How Do You Breathe?

It was the question I asked the bereaved mother that came to my son’s funeral.

It was the question a mother asked me as we stood by her granddaughter’s casket, surrounded by family and flowers.

And it is the right question.

Because when the breath leaves the body of your child, and you look down at the shell that used to be the home of a vibrant, living soul, you simply can. not. breathe.

What should be an autonomic, automatic, don’t-even-think-about-it bodily function escapes you.

When your lungs finally scream for oxygen, your body takes over, against your will.

And even more than two years later, it’s where I still live-between the conscious world of aching loss that drains me of the will to go on and the unconcious biology of a body still functioning without my permission.

I live in a no-man’s-land with one foot in the HERE AND NOW and one foot in FOREVER.

But there are no bright flags to mark its borders, no crossing guards to give warning to the people I mingle with every day that they are over there- outside my world of hurt-and I am stuck in here.

And so they wave from across the way, cheerful and unburdened by the weight of sorrow I drag around.  They give me odd looks now and then, vaguely unsettled by my inability to plunge unrestrained into their fun.

Memory escapes them-what happened? how long has it been? shouldn’t she be over that by now?

They can’t understand, and I’m thankful for that.

“How do you breathe?”

Only the ones who share the secret knowledge know the answer to that question.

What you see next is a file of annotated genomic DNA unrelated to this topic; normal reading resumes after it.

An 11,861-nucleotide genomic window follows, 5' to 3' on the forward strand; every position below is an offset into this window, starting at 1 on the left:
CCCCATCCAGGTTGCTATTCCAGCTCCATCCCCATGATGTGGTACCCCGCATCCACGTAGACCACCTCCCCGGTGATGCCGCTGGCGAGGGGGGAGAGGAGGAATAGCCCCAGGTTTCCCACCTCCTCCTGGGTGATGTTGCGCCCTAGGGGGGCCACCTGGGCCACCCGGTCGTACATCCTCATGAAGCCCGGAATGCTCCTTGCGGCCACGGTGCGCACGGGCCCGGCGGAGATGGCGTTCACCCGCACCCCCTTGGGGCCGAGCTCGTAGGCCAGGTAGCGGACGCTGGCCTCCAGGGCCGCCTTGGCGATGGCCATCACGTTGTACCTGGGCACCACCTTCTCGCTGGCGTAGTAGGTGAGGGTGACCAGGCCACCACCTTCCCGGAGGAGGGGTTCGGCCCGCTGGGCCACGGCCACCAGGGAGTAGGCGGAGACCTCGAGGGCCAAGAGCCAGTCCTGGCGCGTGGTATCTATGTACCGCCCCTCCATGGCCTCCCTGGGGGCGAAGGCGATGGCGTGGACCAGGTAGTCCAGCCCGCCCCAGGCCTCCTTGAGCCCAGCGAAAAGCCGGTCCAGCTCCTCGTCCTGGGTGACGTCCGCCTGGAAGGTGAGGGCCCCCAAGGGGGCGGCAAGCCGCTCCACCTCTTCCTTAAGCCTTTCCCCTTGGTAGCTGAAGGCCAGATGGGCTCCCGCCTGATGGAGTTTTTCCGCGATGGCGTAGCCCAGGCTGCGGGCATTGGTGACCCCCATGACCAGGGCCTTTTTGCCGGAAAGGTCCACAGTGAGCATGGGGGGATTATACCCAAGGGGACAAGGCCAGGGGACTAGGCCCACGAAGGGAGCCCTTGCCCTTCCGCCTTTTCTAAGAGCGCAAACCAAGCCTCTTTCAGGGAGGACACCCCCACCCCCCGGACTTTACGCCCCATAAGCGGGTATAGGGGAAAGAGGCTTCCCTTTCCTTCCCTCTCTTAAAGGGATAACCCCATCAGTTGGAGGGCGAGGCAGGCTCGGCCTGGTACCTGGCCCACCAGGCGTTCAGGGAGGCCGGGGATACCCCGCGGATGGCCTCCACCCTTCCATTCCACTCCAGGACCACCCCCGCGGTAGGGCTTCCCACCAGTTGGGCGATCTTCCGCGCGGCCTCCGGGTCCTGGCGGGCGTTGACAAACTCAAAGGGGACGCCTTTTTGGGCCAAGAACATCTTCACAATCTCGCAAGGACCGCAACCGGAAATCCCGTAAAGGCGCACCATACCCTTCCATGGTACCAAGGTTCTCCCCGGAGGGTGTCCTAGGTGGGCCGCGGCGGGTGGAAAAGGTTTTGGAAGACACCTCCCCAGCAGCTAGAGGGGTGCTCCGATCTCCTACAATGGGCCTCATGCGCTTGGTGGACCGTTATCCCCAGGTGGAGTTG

You learn to will your heart to keep beating and your lungs to keep filling because there are others who depend on you and who need you to stay.

You can’t hold your breath forever, even if you want to.  

You lean harder on the hope you have in Christ.

You recite verses and hymns and fill your mind with the promises of Jesus.

And you beg the Spirit of God to fill you to fullness with His breath, His life and His hope.

I pray that God, the source of hope, will fill you completely with joy and peace because you trust in him. Then you will overflow with confident hope through the power of the Holy Spirit.

Romans 15:13 NLT

 

 

 

Author: Melanie

I am a shepherd, wife and mother of four amazing children, three that walk the earth with me and one who lives with Jesus. This is a record of my grief journey and a look into the life I didn't choose. If you are interested in joining a community of bereaved parents leaning on the promises of God in Christ, please like the public Facebook page, "Heartache and Hope: Life After Losing a Child" and join the conversation.

6 thoughts on “How Do You Breathe?”

  1. So well said . . . “And even more than two years later, it’s where I still live-between the conscious world of aching loss that drains me of the will to go on and the unconcious biology of a body still functioning without my permission.

    I live in a no-man’s-land with one foot in the HERE AND NOW and one foot in FOREVER.”